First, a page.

Soleus is a muscle located at the front of your thigh. It is one of the most common muscles in the body. You may have heard about it before, but never really paid attention to it until now. The soleus muscle plays an important role in running, jumping and other sports involving running or jumping movements. In fact, if you are not aware of its importance then you probably will be after reading this article!

The Soleus Muscle: What Is Its Function?

The soleus muscle is a large group of muscles located just behind the knee joint. It consists of three main parts: the gastrocnemius, soleus and semimembranosus muscles. These muscles work together to stabilize your foot during movement such as running, jumping or even walking. They also play an important role in balancing your weight when standing up straight while sitting down.

When you run or jump, these muscles contract causing a force called “adduction” which pushes your leg forward. When you bend your knee, the opposite happens and the same thing occurs with bending your ankle.

This causes a force called “extension.”

What Causes Soleus Injury?

If you don’t train properly, then there is a high chance that you will injure yourself due to improper form. If you do something incorrectly, then it’s very likely that you’ll hurt yourself. You can also hurt yourself if you push yourself beyond your fitness level.

Proper stretching is also very important. If you don’t stretch before and after an activity, there’s a greater chance that you’ll get injured.

There are also some other factors that can contribute to a muscle injury such as weak core muscles, tight hip flexors and tight calves. All of these can put extra strain on the soleus muscle causing pain and discomfort.

If you feel any type of pain or unusual sensations, it’s very important that you stop what you’re doing and seek medical attention. Ignoring the pain can put your body in a worse position making the injury even worse.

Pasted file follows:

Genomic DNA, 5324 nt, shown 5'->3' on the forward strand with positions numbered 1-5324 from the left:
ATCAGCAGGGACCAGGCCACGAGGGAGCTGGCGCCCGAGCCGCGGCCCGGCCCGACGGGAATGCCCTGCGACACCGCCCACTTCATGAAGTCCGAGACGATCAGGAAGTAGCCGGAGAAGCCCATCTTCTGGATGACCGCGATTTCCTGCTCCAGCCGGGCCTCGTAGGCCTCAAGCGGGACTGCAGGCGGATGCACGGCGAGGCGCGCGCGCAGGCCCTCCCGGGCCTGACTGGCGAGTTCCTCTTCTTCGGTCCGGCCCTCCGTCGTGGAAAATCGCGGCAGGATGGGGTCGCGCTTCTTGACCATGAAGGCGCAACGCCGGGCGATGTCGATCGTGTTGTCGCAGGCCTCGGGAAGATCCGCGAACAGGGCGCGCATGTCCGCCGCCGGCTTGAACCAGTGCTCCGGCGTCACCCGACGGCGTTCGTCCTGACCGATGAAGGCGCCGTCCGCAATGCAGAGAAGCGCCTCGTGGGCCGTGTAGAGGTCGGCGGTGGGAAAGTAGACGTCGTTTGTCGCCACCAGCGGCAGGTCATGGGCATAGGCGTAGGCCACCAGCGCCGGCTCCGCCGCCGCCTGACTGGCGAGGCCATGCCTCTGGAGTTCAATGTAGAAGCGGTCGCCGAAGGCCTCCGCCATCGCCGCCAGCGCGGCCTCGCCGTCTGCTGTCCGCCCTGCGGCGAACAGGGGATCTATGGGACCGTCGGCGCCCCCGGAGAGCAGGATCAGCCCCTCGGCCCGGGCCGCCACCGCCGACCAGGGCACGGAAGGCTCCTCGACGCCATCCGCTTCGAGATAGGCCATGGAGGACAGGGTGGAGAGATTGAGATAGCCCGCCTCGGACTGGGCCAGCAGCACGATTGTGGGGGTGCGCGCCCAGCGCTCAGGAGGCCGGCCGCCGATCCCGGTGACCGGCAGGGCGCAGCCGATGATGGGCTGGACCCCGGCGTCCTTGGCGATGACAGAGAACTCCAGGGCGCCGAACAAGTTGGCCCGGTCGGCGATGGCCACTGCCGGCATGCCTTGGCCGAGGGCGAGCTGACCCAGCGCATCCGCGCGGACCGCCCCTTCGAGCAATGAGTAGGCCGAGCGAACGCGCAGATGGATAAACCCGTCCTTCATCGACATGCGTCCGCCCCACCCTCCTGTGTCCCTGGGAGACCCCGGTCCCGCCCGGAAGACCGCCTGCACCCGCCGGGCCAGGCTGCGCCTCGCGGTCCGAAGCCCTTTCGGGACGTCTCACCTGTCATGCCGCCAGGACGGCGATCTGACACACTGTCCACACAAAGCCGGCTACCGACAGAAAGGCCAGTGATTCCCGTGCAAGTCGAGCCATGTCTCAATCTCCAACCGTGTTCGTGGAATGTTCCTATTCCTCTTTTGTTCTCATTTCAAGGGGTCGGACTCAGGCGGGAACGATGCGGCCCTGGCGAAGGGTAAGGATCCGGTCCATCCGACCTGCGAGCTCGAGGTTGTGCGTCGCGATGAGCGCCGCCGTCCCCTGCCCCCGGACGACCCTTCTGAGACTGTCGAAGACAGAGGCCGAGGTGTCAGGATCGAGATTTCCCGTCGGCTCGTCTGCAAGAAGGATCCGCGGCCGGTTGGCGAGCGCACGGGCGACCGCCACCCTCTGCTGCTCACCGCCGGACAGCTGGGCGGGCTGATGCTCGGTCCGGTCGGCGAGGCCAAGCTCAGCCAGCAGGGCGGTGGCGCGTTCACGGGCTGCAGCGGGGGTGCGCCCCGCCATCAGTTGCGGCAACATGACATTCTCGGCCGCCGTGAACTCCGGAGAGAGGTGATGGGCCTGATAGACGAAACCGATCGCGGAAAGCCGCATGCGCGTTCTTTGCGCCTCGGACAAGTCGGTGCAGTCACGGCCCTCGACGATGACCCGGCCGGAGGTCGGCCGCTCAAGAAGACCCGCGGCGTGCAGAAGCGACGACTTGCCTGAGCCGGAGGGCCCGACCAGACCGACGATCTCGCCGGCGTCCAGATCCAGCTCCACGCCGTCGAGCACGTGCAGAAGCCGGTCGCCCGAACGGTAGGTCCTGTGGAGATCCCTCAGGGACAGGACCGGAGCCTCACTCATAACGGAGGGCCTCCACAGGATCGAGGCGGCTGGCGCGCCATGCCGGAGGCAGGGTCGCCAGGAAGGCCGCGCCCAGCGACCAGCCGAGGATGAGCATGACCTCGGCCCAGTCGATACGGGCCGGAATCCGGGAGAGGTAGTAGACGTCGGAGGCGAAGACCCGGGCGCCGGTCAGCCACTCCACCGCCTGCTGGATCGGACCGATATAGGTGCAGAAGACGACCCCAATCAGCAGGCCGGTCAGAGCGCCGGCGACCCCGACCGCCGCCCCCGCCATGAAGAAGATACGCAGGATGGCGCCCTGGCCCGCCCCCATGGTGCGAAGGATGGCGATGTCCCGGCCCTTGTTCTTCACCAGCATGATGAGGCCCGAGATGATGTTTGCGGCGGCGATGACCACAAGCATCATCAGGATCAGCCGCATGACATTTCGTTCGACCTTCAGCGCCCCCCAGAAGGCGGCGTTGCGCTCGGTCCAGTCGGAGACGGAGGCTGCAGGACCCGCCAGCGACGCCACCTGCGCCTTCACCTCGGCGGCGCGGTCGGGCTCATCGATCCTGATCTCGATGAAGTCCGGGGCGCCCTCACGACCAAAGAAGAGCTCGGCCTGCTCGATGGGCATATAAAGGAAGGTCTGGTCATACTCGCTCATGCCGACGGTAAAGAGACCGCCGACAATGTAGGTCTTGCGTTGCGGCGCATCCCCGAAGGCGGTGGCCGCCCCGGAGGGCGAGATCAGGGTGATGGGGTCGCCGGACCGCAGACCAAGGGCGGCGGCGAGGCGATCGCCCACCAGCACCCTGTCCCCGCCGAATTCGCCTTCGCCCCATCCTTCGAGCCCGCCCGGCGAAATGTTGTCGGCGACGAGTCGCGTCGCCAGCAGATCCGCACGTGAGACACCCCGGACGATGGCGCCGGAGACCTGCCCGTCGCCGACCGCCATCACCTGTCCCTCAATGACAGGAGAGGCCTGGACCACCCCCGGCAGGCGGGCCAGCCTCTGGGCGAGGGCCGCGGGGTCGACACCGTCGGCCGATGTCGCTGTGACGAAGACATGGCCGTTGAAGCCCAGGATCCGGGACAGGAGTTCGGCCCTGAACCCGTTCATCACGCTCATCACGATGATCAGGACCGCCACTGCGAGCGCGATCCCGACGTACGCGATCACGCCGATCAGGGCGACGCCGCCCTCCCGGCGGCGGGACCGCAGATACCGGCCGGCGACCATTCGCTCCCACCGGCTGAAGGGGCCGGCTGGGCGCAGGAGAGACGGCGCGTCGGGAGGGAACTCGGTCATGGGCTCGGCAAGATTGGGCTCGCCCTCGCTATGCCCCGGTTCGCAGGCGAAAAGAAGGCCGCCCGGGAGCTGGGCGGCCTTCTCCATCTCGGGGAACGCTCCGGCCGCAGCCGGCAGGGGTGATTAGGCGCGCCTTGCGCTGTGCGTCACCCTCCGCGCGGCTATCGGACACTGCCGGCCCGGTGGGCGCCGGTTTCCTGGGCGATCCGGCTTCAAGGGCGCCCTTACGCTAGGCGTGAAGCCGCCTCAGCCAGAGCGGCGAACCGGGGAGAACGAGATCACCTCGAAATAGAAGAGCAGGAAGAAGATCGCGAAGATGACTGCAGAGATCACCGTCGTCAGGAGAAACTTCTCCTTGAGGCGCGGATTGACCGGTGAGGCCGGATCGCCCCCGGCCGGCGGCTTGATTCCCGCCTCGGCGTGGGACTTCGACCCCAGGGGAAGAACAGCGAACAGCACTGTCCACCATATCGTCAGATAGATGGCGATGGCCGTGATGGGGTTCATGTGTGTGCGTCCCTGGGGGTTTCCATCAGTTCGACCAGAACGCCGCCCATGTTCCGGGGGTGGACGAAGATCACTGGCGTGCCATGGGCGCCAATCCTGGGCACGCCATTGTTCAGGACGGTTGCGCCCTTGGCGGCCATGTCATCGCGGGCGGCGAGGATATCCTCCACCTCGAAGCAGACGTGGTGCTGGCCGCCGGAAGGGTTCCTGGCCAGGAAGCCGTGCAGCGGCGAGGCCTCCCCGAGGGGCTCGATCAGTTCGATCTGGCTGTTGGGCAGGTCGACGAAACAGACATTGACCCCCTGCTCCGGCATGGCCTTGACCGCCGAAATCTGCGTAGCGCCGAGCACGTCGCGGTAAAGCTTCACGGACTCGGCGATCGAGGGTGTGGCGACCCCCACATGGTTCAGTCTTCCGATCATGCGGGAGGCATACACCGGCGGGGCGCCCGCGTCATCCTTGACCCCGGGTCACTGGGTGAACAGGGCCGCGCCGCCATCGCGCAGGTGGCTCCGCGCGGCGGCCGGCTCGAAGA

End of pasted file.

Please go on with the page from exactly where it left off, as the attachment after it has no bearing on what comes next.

How Can I Prevent Soleus Injury?

There are several ways to prevent a soleus injury such as the following:

Warm up properly before doing any physical activity or sports.

Stretching properly after physical activity.

Avoid abrupt starts and stops when doing physical activities or sports.

Don’t do too much too soon. Build up your endurance gradually.

Use proper form when doing any physical activity.

Try to get a sports therapist to test your muscles and joints for weakness.

Resting is very important especially if you’ve just completed a workout or a game. Your muscles need time to recover so don’t overwork yourself.

Regular check-ups with your doctor to make sure that there are no underlying conditions causing pain.

How To Do Soleus Exercises?

Soleus exercises can be done at home or in the gym. Below are some of the most common soleus exercises you can try:

Lying Down Calf Raises – Lying down calf raises are among the easiest exercises to do. All you need to do is position yourself on your back with both of your legs straight in the air.

Make sure that the soles of your feet are positioned firmly on the ground. Slowly raise one of your legs and then slowly lower it back down. Repeat the same process with the other leg.

Seated Calf Raise – This is another easy exercise to do. All you need to do is position yourself on a chair or a flat bench with your legs firmly placed on the floor.

From here, slowly lift up one of your legs so that the calf is flexed. Hold for a second and slowly lower your leg.

Tips For Doing Soleus Exercises:

Do not overdo it, if you feel pain then stop immediately.

Stretch properly before and after doing any exercises to avoid injury.

Always remember to breathe properly when doing any workout routine.

If you experience any pain while doing these exercises, then you should stop immediately. If the problem persists, then see a medical professional immediately.

You might also want to check out a Soleus stretcher that can be very helpful in fixing tight calves.

Sources & references used in this article:

Atrophy of the soleus muscle by hindlimb unweighting by DB Thomason, FW Booth – Journal of applied physiology, 1990 –

Rat hindlimb unloading: soleus histochemistry, ultrastructure, and electromyography by DA Riley, GR Slocum, JL Bain… – Journal of Applied …, 1990 –

Changes in contractile properties of disused soleus muscles by GD Fischbach, N Robbins – The Journal of Physiology, 1969 –